Philips and Swarovski partner to deliver a range of innovative fashion accessories

NEW YORK - Fusing lifestyle, technology and fashion, Philips is showcasing a new partnership with the world famous crystal and jewelry company Swarovski at the 2007 Holidays in June event. The alliance combines Philips leadership in developing innovative consumer lifestyle electronics products with Swarovski's expertise in creating fashion crystal jewelry and handbag collections to produce meaningful fashionable accessories for women.

Leveraging both companies' strengths, Philips and Swarovski have jointly designed and developed a range of unique products that will take technology to a fashionable new level for women. The Philips and Swarovski alliance will develop exciting market opportunities for each company by integrating high fashion and technology.

The initial innovations created by Philips and Swarovski are the Active Crystals range of products. These will be launched this summer and include sound accessories and storage devices.

"Philips' alliance with Swarovski combines two distinct and strong brands in order to create a unique proposition for consumers," said Rudy Provoost, Chief Executive Officer, Philips Consumer Electronics. "The outcome of the alliance is a range of products that go back to the essence of what many women are looking for: the fusion of functionality and fashion through a unique combination of technology and elegance. We are combining luxurious design with the practical, everyday benefits of consumer electronics to complement Philips' brand promise—Sense and Simplicity—and Swarovski's brand promise of Poetry & Precision."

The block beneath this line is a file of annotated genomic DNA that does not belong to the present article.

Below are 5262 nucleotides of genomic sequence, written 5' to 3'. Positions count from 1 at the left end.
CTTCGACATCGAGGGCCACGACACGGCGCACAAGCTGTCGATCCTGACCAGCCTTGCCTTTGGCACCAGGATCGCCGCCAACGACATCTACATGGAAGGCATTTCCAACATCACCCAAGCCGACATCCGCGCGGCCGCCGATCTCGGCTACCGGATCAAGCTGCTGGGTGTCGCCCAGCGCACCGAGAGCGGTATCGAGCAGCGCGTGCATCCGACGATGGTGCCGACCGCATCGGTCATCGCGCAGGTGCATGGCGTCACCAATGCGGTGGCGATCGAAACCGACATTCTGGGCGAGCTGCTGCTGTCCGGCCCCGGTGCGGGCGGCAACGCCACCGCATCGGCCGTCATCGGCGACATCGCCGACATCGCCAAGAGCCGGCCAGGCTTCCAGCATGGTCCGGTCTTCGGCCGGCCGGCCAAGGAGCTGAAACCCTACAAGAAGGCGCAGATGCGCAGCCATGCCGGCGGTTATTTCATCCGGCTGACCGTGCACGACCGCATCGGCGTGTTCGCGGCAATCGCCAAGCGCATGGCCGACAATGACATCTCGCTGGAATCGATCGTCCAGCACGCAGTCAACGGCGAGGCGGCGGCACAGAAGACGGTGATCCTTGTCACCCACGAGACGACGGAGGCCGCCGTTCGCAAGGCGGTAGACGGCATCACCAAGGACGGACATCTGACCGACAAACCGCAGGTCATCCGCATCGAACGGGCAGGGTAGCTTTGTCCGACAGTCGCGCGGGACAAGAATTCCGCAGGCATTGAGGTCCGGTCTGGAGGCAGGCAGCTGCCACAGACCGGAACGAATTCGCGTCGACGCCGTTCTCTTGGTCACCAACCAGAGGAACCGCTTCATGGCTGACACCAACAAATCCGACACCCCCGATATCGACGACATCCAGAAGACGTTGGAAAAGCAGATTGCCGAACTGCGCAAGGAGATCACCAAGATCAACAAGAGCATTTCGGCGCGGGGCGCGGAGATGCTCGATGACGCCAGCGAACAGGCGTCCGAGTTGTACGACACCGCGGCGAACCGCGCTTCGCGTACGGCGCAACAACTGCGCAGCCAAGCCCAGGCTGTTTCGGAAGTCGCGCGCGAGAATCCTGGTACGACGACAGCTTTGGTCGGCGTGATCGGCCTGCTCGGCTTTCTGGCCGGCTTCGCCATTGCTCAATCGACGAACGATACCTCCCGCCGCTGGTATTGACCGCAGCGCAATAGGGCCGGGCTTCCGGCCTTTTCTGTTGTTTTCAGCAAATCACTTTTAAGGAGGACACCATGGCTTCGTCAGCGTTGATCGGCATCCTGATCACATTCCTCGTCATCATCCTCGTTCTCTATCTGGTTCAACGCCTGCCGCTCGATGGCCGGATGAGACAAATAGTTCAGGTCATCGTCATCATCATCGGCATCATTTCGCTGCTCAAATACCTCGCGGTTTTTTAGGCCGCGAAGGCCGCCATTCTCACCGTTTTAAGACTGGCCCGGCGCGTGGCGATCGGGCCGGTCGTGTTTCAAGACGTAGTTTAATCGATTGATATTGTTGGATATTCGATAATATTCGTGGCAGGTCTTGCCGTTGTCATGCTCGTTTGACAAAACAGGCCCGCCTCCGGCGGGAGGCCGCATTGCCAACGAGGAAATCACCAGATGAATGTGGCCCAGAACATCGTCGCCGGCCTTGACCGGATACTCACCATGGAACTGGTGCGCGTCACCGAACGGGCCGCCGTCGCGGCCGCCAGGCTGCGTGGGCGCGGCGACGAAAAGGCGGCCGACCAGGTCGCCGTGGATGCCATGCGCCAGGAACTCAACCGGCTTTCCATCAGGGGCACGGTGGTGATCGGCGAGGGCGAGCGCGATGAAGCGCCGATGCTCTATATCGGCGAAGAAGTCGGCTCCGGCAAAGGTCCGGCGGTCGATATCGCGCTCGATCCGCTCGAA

Merging Simplicity with Poetry & Precision
The new range is the first result of the Philips and Swarovski alliance focusing on providing performance and class, offering technology with style and demonstrating a feeling of movement and activity combined with fashionable innovation. Targeted towards style-conscious women, the products combine the technologies of both companies to create unique, high-end products with a luxurious look and feel.

"The Philips and Swarovski alliance brings together the greatness of two companies with common values of quality, design and technological innovation," said Daniel Cohen, Member of Swarovski's Executive Board. "Both brands have distinct identities, rich histories and a passion to re-invent and enhance their value propositions, pursuing both brand repositioning and commercial goals. The result of this partnership will be a series of products that will provide women and consumers with meaningful and fashionable products that will enhance their lives."